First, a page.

Album Review: Borrowed Body – The Rising Sea

Borrowed Body AlbumBorrowed Body has for a few years been the musical project of London based singer-songwriter Niall Hill. His debut album came out just shy of three years ago and it’s evident from his latest release that this time was not idly spent. Over the last couple of years he has been honing his skills for his eagerly anticipated follow-up album The Rising Sea.

The Rising Sea is a truly stunning and captivating collection of music filled with such a richness and depth that it becomes an album that demands to be listened to time and time again. It needs this so that you can pick up on every subtle little nuance that is hidden in each song. Tender guitar medleys overlap with pianos and organs, bells and chimes dance in the background as soft and tender drumbeats burst each song to life with a small and powerful energy. Listen closely and you might even find the sound of crackling flames hidden within his work. There is a jubilance within these compositions that is contagious – each instrument combining to bring a whimsical and soul-lifting tune to your ears.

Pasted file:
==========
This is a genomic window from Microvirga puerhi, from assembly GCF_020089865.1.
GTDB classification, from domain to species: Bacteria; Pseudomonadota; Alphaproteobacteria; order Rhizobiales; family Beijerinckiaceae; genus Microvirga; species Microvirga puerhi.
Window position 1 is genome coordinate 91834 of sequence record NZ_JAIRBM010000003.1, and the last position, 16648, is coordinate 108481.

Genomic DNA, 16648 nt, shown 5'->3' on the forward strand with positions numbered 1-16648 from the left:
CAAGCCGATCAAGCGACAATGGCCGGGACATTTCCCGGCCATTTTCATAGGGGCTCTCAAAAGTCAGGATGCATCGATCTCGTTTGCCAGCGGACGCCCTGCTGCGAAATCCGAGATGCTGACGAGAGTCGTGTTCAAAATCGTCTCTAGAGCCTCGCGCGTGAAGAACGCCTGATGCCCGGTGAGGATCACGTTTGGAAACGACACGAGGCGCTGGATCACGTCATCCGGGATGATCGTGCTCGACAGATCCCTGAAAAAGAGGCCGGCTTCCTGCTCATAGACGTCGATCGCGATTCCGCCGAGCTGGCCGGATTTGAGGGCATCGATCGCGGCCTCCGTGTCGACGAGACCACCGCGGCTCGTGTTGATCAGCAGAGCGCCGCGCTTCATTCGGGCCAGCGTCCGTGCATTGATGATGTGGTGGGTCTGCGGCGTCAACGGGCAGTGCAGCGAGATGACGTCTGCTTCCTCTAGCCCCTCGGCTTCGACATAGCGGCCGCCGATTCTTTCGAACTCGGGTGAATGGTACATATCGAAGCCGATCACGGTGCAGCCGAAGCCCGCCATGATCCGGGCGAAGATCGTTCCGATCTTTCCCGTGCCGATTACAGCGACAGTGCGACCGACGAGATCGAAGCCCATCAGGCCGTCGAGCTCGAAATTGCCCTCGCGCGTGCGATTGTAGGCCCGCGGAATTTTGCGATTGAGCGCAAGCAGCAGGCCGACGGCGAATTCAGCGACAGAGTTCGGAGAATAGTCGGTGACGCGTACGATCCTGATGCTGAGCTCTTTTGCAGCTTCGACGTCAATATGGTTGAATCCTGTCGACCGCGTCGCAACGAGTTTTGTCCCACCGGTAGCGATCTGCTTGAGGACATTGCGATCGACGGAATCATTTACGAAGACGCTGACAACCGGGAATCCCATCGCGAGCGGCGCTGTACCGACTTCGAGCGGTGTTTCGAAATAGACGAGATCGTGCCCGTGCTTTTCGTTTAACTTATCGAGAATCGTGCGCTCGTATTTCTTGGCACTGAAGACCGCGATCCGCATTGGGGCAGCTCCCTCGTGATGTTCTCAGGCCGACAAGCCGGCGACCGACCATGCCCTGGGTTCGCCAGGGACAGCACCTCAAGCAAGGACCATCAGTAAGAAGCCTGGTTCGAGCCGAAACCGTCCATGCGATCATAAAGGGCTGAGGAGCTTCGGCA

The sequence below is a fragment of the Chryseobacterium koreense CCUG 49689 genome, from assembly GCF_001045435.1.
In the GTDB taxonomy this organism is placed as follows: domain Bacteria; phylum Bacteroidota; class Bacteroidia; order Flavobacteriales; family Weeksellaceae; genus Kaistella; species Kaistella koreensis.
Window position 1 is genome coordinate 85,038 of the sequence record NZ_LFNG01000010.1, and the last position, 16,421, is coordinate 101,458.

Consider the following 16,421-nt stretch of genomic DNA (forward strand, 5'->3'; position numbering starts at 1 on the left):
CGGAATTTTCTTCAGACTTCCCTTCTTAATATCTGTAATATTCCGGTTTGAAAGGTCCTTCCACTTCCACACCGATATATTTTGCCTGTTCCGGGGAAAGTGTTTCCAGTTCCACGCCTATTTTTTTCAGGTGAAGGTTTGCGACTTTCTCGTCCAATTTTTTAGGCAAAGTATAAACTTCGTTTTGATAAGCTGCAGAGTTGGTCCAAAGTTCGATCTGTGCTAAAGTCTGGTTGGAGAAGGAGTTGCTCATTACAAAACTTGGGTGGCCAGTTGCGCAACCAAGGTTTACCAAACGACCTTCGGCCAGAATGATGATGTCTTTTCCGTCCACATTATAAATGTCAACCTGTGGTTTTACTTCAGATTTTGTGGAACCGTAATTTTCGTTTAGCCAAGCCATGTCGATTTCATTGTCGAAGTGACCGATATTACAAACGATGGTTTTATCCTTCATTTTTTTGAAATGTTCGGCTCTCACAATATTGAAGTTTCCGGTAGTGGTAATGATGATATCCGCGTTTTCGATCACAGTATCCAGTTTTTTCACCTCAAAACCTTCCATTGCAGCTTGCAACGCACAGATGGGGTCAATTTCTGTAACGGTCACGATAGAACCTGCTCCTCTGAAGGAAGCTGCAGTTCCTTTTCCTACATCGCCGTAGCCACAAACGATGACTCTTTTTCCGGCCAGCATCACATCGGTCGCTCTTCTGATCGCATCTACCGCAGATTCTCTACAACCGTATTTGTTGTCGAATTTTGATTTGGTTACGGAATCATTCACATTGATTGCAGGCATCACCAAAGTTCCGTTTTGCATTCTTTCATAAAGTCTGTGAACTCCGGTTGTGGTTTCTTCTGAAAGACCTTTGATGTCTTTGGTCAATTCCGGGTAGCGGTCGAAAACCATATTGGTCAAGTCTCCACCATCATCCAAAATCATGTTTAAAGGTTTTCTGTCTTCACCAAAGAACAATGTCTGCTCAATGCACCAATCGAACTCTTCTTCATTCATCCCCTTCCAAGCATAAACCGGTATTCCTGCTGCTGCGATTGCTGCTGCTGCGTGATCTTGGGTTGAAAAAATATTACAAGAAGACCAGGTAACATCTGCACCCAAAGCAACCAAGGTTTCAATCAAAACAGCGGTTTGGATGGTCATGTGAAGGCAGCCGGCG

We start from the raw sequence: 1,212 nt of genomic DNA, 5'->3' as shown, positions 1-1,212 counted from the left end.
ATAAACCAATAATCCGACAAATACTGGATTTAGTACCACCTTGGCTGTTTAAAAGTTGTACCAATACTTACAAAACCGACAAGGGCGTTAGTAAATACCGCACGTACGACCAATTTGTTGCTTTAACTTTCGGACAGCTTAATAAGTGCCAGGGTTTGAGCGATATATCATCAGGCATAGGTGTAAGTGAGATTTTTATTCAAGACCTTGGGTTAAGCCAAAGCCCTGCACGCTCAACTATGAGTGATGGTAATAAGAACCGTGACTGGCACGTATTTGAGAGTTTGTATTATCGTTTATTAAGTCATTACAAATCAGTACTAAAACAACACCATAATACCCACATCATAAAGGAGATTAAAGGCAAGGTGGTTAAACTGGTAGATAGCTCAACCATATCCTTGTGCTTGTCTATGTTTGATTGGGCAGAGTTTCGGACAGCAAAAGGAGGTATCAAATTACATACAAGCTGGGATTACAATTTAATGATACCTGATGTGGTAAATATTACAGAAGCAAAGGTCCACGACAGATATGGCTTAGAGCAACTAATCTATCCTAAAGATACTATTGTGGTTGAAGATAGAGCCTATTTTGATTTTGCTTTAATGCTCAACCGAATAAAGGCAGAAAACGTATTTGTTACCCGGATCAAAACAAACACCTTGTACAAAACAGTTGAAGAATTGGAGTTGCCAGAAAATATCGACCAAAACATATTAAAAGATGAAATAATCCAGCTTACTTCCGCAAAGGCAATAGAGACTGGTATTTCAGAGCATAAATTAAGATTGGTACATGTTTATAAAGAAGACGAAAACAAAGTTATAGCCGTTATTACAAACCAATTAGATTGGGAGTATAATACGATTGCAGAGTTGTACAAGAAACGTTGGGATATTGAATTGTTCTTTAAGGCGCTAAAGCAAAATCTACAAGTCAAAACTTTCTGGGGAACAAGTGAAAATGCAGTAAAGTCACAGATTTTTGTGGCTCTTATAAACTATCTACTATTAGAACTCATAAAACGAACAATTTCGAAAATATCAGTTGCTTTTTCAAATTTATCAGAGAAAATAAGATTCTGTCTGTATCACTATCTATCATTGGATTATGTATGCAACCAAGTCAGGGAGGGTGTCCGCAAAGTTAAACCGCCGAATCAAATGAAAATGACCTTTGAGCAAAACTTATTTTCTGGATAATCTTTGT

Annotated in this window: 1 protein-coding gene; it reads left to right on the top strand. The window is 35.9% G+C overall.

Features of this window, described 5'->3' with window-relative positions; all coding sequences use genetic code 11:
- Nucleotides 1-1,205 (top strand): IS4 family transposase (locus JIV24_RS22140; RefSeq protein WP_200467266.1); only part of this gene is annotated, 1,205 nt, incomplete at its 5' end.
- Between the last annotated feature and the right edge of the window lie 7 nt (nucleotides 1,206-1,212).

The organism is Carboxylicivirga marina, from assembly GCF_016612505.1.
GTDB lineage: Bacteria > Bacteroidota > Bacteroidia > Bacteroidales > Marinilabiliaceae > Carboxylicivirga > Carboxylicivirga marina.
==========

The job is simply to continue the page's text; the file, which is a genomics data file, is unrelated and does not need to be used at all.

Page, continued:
Enhancing this of course is the absolutely outstanding performance given by Hill. His vocals are smooth, charming, tender and totally brimming with passion. There is a certain warming sense of familiarity buried within it that makes it that much easier to hear. After a couple of songs it becomes apparent that this is because there are elements within it that share similarities with the likes of Nick Drake and The Woolshed Sessions. This friendly and familiar trace makes the album seem more like the embrace of an old friend you’ve not seen in years.

When you have waited for nigh on three years for an album to materialise it is one of the most rewarding feelings in the world for it to be as perfectly crafted as this one. Time means nothing when you’re met with a series of songs that have each been polished to perfection. If you’re looking for one album this year to just sit back, headphones on, eyes closed and be transported – then this is your album.

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Review by Joe Knipe

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